Thanks to its aesthetics and overall durability, wood has become a favorite home construction material through the years. It’s not surprising that various products have been created to preserve and care for it, such as wood preservers.
Timber has three mortal enemies, namely, fungi, wood-boring insects, and termites. Fortunately, there are now several options of natural wood preservatives and synthetic wood treatments that can provide protection.
Types of Wood Preservatives
Chromate Copper Arsenate
Chromium copper arsenate is a product that fights wood erosion due to an infestation of termites, fungi and other pests. It has been a popular wood preservative for over 50 years. One concern raised by the United States’ Environment Protection Agency, however, is that arsenic may leak out over time and endanger the health of those who are exposed to it.
As a way to control risks associated with wood treatment in general, the American Wood Protection Association recommends that all treated wood come with a Consumer Information Sheet that provides guidelines on safe handling and disposal. Several manufacturers though opt to provide Material Safety Data Sheets rather than CIS. While there is an ongoing debate about the practice of distributing information about treated wood, what’s important is that the consumer is aware.
Oil-Borne Wood Preservers
Two of the most popular types of oil-borne preservatives are creosote and pentachlorophenol. Creosote has a whole history of being used to prevent rot for outdoor applications, such as in railroad ties and bridges. This technique calls for timber being placed in a sealed chamber, where air and moisture is removed from it through a vacuum. Then the creosote is applied by way of pressure treatment. Pentachlorophenol is an organochlorine compound that works as a pesticide and as a disinfectant at the same time. It may be brushed or applied by pressure, or the wood can be dipped or soaked in the liquid.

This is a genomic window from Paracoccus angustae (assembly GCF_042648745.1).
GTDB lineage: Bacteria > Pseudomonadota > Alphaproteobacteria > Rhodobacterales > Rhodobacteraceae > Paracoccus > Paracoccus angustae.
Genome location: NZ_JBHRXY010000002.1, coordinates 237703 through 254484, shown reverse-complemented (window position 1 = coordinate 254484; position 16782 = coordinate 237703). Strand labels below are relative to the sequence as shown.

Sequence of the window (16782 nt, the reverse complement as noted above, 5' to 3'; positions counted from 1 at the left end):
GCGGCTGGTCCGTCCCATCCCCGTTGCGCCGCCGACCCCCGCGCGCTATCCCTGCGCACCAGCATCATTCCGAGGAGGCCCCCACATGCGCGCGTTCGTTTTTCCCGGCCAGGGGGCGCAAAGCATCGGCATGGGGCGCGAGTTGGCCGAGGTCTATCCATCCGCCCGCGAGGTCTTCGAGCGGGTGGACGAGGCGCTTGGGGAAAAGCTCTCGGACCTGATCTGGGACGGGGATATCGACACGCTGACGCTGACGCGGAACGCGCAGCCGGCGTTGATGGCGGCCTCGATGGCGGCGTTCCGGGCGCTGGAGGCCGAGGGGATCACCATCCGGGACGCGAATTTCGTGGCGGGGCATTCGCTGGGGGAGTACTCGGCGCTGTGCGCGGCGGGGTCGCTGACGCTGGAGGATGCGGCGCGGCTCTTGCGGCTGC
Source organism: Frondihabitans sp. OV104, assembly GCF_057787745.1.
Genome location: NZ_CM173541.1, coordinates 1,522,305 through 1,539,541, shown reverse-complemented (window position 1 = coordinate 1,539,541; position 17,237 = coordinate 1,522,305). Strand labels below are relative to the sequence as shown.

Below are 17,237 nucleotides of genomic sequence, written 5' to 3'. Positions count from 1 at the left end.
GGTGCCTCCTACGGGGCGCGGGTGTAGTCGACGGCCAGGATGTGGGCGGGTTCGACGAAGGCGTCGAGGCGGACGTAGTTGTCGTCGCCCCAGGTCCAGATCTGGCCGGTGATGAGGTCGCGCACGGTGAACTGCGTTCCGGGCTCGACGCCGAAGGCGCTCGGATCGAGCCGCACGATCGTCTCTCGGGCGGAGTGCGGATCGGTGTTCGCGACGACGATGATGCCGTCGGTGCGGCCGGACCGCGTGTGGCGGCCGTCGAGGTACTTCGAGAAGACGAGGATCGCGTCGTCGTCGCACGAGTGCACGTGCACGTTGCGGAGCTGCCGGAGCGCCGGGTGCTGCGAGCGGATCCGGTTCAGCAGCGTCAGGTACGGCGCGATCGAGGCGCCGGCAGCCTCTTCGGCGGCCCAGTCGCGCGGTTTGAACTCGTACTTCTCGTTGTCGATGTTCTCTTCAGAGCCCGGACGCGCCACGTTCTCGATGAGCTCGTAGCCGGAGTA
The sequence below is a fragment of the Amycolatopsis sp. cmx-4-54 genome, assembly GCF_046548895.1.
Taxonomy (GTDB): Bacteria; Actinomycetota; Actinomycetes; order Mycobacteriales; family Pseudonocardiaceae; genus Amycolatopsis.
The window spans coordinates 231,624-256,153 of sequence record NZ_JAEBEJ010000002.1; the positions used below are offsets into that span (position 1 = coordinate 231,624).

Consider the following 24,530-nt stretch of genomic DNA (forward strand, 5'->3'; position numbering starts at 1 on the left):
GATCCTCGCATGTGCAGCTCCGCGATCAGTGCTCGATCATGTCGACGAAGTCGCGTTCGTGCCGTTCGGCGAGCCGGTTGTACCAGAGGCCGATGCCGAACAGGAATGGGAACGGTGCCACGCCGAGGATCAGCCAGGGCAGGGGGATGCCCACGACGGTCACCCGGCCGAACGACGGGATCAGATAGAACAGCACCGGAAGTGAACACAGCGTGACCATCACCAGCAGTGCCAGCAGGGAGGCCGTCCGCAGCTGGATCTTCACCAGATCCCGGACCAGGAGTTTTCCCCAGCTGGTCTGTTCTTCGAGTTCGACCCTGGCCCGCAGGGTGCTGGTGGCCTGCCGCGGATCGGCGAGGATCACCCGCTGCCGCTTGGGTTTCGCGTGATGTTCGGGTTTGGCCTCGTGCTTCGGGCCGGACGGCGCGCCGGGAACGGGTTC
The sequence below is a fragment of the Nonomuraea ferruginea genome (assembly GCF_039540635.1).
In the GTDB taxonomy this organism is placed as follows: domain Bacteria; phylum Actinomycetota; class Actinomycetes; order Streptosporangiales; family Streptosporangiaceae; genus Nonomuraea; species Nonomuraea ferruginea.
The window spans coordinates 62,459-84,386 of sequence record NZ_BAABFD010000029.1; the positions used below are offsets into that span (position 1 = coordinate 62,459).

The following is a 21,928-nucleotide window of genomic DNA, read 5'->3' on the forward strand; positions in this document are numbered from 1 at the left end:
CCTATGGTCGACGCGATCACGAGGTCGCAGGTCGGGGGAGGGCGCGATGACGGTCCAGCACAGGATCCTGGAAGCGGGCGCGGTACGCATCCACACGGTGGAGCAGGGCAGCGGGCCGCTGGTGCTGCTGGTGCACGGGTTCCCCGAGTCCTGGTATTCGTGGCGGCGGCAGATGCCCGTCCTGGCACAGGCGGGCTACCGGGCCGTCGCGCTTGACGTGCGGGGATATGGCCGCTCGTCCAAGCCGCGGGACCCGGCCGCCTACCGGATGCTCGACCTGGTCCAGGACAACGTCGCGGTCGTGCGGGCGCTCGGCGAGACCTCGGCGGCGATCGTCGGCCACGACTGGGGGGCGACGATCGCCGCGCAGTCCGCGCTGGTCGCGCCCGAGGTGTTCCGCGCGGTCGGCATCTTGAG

Water-Borne Wood Preservers
Usually the cheapest wood preservatives in the market are those that are water-based, but because of their high water content, they have the tendency to make wood swell or warp. Copper HDO and ammoniacal copper zinc arsenate are just two of the various types of water-based wood preservers available today.
A rising trend in the industry of wood preservation is the creation of alternative methods that are more environment-friendly, such as acetylation and heat treatments. Heating timber to extreme temperatures without oxygen changes its chemical composition and renders it useless to microbes and insects.
Rather than being applied to wood by way of pressure, acetylation chemically changes wood by sucking the moisture out of the cell wall until there isn’t enough for fungi to grow and proliferate, leading to wood degradation. This doesn’t only make the wood stronger but also termite-resistant since it has become harder and drier than wood in its original state.